Community activists pursue new efforts to continue fight against racism

Groups such as Sit-In Salem, Black Joy Oregon and Latinos Unidos Siempre have been especially active the past six months with regular protests, petitions and other efforts to change the way area agencies and leaders address racial discrimination.

They’ve held protests calling for more equitable and transparent police practices.

They’ve called out members of the Salem-Keizer School Board for racist remarks or alleged affiliations with white supremacy groups, demanding their resignations.

And they’ve participated in national conversations following the deaths of people of color at the hands of police this year, including George Floyd and Breonna Taylor. 

But local organizers are changing tactics in the new year. Perhaps most notable, they’ve stopped hosting rallies at the Capitol.

This decision was made largely out of safety concerns. Recent rallies have been met with counter-protests from right-wing and white supremacist groups, some of whom have physically confronted local activists.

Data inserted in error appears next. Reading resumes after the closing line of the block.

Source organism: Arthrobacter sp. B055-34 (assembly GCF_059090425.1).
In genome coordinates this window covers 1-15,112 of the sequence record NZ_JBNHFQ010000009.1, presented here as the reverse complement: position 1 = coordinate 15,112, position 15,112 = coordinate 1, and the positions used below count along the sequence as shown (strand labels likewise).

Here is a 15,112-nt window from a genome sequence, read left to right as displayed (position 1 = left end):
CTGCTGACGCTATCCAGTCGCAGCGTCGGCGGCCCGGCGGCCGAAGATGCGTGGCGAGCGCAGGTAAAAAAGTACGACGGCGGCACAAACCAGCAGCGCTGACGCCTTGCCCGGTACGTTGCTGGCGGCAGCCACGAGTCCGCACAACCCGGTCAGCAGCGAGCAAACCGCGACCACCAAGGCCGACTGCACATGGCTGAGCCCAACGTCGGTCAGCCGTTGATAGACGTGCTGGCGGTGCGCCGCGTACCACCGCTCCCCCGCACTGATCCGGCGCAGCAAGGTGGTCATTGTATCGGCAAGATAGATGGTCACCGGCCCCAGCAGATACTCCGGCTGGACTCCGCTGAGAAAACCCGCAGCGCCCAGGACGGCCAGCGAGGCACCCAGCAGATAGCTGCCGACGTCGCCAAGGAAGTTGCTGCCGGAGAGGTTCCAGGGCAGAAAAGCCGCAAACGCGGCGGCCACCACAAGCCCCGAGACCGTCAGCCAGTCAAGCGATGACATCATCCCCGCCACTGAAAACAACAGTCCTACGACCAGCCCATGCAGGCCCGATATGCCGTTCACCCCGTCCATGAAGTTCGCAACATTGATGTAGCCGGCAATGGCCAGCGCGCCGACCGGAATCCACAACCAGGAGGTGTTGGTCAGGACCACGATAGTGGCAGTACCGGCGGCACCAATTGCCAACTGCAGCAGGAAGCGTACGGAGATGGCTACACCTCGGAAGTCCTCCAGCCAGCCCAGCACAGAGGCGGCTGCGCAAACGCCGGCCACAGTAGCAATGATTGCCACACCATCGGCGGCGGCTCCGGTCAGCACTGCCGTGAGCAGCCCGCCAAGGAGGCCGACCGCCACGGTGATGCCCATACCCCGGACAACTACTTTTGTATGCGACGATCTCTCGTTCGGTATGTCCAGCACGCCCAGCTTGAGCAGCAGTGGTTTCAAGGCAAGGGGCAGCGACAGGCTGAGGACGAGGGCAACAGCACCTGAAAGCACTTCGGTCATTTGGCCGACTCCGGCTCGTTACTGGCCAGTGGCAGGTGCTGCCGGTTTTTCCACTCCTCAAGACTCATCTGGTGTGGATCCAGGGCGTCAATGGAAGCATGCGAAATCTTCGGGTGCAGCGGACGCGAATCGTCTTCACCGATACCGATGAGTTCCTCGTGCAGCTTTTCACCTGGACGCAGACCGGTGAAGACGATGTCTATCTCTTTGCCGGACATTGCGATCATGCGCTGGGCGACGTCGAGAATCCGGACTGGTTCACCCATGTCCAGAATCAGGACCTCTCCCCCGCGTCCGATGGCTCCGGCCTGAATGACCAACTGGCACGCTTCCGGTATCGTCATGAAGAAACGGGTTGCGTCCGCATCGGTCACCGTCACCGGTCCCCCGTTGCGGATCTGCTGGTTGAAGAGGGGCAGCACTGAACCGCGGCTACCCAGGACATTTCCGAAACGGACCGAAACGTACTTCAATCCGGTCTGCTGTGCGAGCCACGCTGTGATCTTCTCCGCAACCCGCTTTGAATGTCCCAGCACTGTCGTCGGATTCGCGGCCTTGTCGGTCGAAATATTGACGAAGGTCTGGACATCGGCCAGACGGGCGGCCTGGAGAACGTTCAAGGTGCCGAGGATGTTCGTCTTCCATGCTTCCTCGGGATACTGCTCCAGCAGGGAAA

“We see a growing group of (people) willing to put in the work, but on many fronts, they’re either met with indecision, apathy or straight-up violence.” …

Read the full story here.

Published by Natalie Pate

Natalie Pate is a freelance journalist and author based in Salem, Oregon. She wrote about education for more than seven years at the Statesman Journal and now covers education and other topics throughout the Pacific Northwest. She is originally from Colorado and earned her B.A. in Politics and French from Willamette University.

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